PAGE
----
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Education

‘Swept Downstream’: On a Year of Education During the Pandemic

We all came together around shared experiences early on, but the reality of remote learning—and the isolation, technical difficulties, and frustrations it brings—has made high school much harder.

The author’s online school setup. The computer is on a shoebox and the makeup mirror is for light when on camera.
Sophie Frank
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By seven o’clock every morning until last March, I would have been dressed, my face made up with my current favorite eyeliner, running out to the bus with several pounds of books and papers on my back. Now 7am finds me waking up two minutes before class, rolling over in bed to grab my computer, and starting school in my PJs. Wakeup to start time? Thirty seconds on a slow day.

I take my classes from my desk or my bed; my entire world is now contained within the four walls of my bedroom. When I make it into my meet, I see a black screen, colored circles with initials now representing the classmates I’ve know as three-dimensional human beings for eight years. A teacher asks a question and the silence is painfully loud. The energy and courage required to press the unmute button seems impossible to muster, and though I feel my former teacher’s-pet status slipping like sand through my fingers, I leave the question unanswered. This pattern gets repeated dozens of times, and then the teacher assigns homework and ends class. I log off and collapse on my bed, tired and frustrated after only 40 minutes of school. Eight more classes to go. Most of them will feel exactly like this.

Last September, I wrote about being optimistic about online school. I’d just learned that I wouldn’t have to risk my personal safety, or the safety of my family, by returning in person. But all of that positivity has fizzled like wet fireworks after seven months of remote learning.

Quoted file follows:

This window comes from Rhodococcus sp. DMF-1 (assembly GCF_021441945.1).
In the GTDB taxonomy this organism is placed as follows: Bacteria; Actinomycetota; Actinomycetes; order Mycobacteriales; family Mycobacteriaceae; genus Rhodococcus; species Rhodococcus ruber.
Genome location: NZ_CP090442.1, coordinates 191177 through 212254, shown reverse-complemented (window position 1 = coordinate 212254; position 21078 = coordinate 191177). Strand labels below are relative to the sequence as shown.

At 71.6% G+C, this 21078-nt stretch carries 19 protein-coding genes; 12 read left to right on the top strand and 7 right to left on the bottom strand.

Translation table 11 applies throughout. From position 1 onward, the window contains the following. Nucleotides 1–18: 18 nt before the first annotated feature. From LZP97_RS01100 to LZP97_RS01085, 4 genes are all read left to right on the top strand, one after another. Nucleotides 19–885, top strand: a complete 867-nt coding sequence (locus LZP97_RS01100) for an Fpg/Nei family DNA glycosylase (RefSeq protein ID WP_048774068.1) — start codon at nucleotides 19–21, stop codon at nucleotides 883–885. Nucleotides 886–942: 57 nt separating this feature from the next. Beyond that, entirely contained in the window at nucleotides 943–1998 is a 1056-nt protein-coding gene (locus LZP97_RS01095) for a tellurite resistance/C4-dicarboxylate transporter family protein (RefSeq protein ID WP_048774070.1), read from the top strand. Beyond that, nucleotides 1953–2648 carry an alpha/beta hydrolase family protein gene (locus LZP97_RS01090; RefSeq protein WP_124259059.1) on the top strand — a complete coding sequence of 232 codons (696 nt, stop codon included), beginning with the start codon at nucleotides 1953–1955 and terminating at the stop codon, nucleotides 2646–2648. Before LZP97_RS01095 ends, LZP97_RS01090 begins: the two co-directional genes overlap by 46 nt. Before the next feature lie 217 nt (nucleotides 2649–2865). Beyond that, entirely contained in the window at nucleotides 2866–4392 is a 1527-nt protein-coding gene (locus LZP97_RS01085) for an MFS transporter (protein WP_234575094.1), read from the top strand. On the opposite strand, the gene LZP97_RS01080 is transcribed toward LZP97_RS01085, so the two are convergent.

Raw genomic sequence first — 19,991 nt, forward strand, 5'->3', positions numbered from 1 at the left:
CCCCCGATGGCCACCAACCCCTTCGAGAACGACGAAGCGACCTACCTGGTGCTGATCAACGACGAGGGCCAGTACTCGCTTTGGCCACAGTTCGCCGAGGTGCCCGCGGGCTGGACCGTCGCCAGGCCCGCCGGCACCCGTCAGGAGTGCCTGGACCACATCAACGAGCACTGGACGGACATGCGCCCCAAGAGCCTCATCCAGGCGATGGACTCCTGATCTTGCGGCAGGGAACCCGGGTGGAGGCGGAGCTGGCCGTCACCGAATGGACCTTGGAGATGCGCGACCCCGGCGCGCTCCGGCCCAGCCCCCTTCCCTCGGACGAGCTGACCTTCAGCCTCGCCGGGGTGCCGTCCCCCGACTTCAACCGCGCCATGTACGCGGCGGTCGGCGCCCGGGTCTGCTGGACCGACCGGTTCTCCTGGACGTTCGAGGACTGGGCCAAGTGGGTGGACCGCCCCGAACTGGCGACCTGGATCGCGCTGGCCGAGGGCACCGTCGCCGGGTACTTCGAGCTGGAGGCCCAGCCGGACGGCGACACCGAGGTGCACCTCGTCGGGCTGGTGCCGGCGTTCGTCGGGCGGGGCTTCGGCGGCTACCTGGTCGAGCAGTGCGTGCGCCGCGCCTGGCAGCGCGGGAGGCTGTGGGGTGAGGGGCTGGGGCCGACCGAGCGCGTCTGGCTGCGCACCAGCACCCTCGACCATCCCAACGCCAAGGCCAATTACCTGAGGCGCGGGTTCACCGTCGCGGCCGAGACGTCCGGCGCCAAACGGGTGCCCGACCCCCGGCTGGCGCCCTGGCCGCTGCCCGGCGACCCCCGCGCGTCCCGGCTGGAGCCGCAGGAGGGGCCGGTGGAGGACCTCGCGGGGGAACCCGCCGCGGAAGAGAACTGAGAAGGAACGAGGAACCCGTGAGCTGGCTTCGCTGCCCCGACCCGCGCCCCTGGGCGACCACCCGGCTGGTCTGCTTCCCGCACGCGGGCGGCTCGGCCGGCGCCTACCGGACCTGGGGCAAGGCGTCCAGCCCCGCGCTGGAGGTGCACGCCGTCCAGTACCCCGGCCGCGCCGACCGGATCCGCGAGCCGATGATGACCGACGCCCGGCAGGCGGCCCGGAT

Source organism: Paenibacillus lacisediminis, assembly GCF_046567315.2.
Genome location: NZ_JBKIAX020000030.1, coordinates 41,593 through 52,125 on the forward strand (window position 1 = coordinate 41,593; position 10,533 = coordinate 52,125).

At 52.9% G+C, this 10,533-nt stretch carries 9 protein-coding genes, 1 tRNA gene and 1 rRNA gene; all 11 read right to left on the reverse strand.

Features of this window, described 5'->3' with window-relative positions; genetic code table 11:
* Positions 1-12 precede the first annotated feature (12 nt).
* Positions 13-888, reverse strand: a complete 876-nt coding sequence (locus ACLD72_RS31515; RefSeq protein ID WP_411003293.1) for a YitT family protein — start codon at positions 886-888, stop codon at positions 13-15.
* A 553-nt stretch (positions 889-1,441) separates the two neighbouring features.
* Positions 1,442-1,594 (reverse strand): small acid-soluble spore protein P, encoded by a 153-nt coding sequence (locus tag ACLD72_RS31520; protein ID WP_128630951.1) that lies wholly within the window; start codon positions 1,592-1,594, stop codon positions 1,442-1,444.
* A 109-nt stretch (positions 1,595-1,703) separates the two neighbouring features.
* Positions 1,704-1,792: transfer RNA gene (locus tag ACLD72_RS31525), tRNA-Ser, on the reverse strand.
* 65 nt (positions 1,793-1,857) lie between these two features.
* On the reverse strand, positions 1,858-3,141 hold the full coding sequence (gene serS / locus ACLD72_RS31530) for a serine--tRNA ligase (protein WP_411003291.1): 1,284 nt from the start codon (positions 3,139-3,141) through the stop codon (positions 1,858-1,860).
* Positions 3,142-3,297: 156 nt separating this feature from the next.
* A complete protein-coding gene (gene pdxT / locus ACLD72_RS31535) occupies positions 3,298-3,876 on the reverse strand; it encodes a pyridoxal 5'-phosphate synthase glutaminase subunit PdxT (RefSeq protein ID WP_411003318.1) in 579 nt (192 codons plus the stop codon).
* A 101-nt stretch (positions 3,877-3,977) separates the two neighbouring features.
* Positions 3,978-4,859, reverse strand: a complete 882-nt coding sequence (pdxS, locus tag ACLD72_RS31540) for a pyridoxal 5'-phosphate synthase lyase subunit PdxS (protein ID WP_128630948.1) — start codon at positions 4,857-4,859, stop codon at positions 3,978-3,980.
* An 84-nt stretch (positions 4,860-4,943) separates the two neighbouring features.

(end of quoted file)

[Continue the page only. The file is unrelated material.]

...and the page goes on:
I was optimistic for a reason. In the early months of the pandemic, there were endless human interest stories about neighbors helping neighbors, communities coming together, and a world working towards a common goal. My family watched John Krasinski’s online show “Some Good News” like it was therapy, made a game out of disinfecting takeout containers, and attended weekly Zoom meetings with our close relatives, laughing and catching up like a family in a pandemic-themed commercial. That stage of the pandemic (March 2020 through last July-ish) doesn’t quite feel real given where we are now. Horrible things were happening, but the way we all came together around our shared experiences—the novelty of Zoom, the adorkable relatability of being bored in quarantine, the adjustment to wearing masks all the time—made it feel like the whole world was in a bubble, enclosed and together.

That bubble has burst. The contentious political climate, continued spread of COVID, and the realities of online school have made it clear that we are not completely united as humans, nor are we always working to help build each other up and thrive in these “unprecedented times.” Being a teenager in this pandemic has meant sacrificing my idealized, high-school-movie vision of coming-of-age, in favor of the safety and greater good of the world. Instead of driving around with friends or sneaking off to parties, I’m sitting at home all alone. 

When I think about how school is going, my mind switches perspectives nonstop. On the one hand, most of my teachers are kind and helpful, and they are working to adjust to new technology and teaching methods. On the other, some seem to view students as homework machines even more than they used to. It feels to me like they assume that being at home means we have more time for homework, as though we’re just twiddling our thumbs now that our social lives have been ripped away from us. In reality, the time that used to be spent on socializing, after-school jobs, college prep, and all the other minutiae of teen life has been replaced by time-consuming worry about the state of the world, which leaves us more busy, not less. The effort of staying motivated takes a lot of energy.

Once when I was younger, I went swimming and was swept downstream by a vicious current. I managed to grab a branch that extended across the river and I pulled myself out, but I could feel the water spilling over me, not wanting to release me. That’s how online school sometimes feels.